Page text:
My attitude toward you, therefore, is predicated on a deep respect for your uniqueness and a selfish - because beneficial to me - desire to see you fulfill yourself.
I don't believe that there is such a thing as an eating disorder in the sense of it being a disease like measles or the common cold. Disordered eating is really an external manifestation of an internal state.
To oversimplify for the sake of illustration, anorexia can be seen as an attempt by an organism to show that it is being starved of a vital nutrient. The physiological self-denial mirrors the psychological deprivation. In this sense, it is a survival strategy.
In reality, there is always a combination of factors that contributes to the selection of a survival strategy. For example, anorectic behavior also provides a sense of control, a sense of being lovable, a sense of tragic identity and so on. Like all other behaviors it is multi-motivated and a wonderfully economic way of meeting a number of needs.
But a survival strategy is not a disease. It may result from muddled thinking, faulty assumptions or a distorted world view, but the essential operation of the human system is healthy and appropriate. The organism is functioning correctly but, in computer terms, it is running inaccurate data through a faulty program.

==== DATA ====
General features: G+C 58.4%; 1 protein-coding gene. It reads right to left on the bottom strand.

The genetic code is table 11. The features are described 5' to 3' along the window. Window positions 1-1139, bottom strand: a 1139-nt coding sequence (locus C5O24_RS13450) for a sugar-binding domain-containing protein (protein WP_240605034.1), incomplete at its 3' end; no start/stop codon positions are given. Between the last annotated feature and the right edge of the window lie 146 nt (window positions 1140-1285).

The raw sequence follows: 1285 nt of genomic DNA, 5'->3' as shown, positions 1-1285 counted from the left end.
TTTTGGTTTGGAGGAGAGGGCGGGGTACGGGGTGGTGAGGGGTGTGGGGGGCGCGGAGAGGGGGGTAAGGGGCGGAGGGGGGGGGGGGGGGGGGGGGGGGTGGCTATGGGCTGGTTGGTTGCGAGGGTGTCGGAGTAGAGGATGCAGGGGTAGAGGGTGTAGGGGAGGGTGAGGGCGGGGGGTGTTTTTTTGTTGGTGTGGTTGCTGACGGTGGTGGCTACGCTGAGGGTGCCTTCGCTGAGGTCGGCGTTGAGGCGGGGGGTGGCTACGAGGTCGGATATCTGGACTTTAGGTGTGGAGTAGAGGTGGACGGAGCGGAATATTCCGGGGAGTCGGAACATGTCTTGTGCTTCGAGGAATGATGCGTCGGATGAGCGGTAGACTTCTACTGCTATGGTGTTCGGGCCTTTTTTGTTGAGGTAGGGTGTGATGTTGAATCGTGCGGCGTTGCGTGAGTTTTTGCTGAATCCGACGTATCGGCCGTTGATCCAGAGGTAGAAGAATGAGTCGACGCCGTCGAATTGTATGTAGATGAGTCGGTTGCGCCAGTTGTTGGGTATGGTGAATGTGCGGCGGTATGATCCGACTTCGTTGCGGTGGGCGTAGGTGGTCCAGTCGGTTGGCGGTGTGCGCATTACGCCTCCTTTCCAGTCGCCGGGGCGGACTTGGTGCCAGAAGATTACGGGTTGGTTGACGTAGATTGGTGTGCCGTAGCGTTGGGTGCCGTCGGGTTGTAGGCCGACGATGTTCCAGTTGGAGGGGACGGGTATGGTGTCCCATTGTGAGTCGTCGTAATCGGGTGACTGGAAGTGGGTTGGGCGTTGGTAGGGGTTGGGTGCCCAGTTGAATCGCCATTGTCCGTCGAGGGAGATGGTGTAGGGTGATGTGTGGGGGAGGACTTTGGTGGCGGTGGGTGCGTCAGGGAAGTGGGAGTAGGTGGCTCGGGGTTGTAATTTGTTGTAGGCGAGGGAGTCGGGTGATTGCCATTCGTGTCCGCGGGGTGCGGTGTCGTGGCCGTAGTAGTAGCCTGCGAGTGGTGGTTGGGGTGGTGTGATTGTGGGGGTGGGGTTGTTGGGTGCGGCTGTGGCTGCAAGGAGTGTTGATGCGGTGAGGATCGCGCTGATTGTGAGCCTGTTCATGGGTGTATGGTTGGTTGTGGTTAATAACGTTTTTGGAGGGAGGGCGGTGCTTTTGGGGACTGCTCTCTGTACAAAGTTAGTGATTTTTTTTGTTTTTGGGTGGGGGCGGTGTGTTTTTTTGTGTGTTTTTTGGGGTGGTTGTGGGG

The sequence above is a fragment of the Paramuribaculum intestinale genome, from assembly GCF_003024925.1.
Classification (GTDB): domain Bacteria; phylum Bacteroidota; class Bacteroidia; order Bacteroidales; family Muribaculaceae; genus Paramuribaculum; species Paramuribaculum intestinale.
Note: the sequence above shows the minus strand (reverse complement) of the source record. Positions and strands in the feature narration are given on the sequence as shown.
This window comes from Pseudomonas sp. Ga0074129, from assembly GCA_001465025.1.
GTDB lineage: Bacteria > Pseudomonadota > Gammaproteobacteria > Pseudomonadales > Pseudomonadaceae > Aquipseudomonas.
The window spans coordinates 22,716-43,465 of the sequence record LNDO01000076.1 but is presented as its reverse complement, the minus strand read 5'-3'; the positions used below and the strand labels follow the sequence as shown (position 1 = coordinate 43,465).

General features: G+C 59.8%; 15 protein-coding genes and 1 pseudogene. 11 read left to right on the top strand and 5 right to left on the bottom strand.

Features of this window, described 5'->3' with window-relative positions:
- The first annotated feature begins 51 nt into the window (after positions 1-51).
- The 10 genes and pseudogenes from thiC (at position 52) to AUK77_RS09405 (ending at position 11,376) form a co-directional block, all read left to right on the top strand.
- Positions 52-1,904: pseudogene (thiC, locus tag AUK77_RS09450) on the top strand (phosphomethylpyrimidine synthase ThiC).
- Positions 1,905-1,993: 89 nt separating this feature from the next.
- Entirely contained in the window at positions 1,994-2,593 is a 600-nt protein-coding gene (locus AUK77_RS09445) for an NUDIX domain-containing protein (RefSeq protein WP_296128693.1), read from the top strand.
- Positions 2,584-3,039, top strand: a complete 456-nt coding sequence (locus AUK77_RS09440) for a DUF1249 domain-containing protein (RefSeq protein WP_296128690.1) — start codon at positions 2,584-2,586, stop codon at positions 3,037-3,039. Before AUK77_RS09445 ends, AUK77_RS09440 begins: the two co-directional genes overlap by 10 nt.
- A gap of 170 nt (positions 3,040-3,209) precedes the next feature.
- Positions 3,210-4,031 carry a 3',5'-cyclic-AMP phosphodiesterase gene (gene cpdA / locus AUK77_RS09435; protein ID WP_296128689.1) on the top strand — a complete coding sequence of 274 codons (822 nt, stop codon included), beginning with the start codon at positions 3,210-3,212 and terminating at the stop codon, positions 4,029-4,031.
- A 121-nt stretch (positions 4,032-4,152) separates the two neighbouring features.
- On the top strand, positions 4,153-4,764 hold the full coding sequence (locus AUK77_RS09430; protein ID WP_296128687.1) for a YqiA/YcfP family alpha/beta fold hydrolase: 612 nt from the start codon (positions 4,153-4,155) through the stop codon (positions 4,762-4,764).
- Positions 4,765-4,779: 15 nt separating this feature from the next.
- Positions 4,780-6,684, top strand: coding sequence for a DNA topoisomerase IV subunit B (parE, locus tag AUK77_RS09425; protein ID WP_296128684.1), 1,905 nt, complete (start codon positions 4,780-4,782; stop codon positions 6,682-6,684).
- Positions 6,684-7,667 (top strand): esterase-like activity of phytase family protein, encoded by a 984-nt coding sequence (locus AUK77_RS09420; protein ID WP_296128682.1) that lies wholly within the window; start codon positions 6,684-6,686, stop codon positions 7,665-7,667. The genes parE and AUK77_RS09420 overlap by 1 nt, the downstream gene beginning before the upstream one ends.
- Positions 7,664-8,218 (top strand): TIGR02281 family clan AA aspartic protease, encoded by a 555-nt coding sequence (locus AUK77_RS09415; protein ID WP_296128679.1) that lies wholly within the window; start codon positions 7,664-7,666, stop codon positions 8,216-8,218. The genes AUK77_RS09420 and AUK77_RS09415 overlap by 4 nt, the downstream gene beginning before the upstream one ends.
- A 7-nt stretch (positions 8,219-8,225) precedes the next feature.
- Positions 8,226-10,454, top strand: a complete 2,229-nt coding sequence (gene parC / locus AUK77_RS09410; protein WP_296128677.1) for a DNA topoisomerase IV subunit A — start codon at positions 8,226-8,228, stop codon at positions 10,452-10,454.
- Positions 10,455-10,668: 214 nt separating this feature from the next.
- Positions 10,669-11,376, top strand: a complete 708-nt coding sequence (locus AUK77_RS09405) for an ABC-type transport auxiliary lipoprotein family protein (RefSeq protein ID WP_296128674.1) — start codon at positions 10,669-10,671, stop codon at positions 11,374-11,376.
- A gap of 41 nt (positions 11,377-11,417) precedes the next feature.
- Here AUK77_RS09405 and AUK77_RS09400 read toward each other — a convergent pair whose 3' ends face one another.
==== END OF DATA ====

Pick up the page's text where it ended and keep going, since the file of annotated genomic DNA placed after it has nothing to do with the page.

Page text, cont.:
Although this may sound a bit tragic in itself, it is in fact the key to successful growth. Faulty assumptions - psychological as well as intellectual - about oneself and the world can be replaced with more accurate ones. Then the drive to be healthy is more closely aligned with what is actually healthy and the need for managing life through food disappears.
One of my guiding principles is that life is a process of trial and discovery - never of error - and we enjoy life most when we apply what we have discovered and go on discovering. I'm glad to say I do learn from my experiences. For example, after several false starts I now have the kind of marriage that I always believed ought to be possible.
I have a passion for excellence and my working life is characterized by my association with the leaders in their fields. I see no point in aiming to be other than world class, and regard this as an attitude rather than a measure of achievement. After all, there are probably five hundred world-class tennis players, but only one champion at each tournament.